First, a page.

Democratic presidential candidate Andrew Yang took to Twitter on Saturday to express his belief that the polarization of the country is due to a "mindset of scarcity," which he suggests can be countered by his flagship proposal of a universal basic income (UBI) — or "Freedom Dividend" — of $1,000 per month for every American citizen over the age of 18.
"What is making things worse in America is a mindset of scarcity — if someone else is doing well then I'm somehow losing out," he tweeted. "The antidote is a mindset of abundance — if you are doing well that's great for me too. The question is how to generate an abundance mindset in more of us."
Yang claims that the U.S. economy creates this mindset of scarcity. He highlights that 78 percent of Americans are living paycheck-to-paycheck, and approximately 50 percent of people cannot afford an unexpected $500 bill. The 44-year-old serial entrepreneur suggests that by changing this reality, Americans can reverse this mindset of scarcity, which he says "polarizes us and puts us against each other."
The Democratic dark horse also pointed to research that suggests that not being able to pay your bills decreases functional IQ by 13 points. He believes that his UBI proposal would make Americans "more rational, reasonable, optimistic, generous and more able to solve problems."Yang is referring to a study published in Science run by Princeton University researchers. The study found that poor people spend so much mental energy on financial concerns that their remaining brainpower is lowered, meaning they are more likely to make bad decisions and mistakes. These mistakes "may be amplified by — and perpetuate — their financial woes."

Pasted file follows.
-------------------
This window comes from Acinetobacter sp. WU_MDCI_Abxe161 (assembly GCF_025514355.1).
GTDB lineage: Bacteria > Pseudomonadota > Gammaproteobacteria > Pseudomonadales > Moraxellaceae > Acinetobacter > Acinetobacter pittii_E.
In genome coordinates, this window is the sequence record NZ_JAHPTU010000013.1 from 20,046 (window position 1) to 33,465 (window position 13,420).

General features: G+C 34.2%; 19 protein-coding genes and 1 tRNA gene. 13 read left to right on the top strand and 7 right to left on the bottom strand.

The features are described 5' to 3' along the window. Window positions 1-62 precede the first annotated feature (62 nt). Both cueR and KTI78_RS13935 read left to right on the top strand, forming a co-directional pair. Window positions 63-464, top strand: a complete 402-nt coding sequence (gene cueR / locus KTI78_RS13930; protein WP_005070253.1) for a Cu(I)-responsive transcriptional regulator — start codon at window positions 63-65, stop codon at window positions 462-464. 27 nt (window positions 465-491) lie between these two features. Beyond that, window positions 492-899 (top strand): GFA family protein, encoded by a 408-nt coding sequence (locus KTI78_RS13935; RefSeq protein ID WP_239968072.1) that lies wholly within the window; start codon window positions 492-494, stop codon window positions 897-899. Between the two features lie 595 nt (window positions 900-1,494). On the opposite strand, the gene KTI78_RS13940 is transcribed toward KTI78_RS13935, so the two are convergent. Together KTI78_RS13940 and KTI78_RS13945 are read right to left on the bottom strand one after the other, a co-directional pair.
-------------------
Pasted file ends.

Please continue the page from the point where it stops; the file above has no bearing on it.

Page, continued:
The team found that people struggling with pressing financial concerns and preoccupied with money experience a decrease in cognitive function, 13 IQ points, which is equatable to a loss of one night of sleep.
According to the study, the mental taxation that poverty puts on the brain is separate from stress. While stress is a response to outside pressures that can actually improve a person's functioning, financial stress is detrimental in a way that can harm performance on unrelated — but important — tasks.
While the poor reportedly focus effectively on pressing problems, this drains their capacity for dealing with others.
"It's the other tasks where they perform poorly," co-author Eldar Shafir explains.
According to Yang, UBI would reduce this mental strain and make unexpected bills an "irritation" rather than a "catastrophe," giving them more energy to focus on things such as the arts, entrepreneurship, creativity, and time with children and family.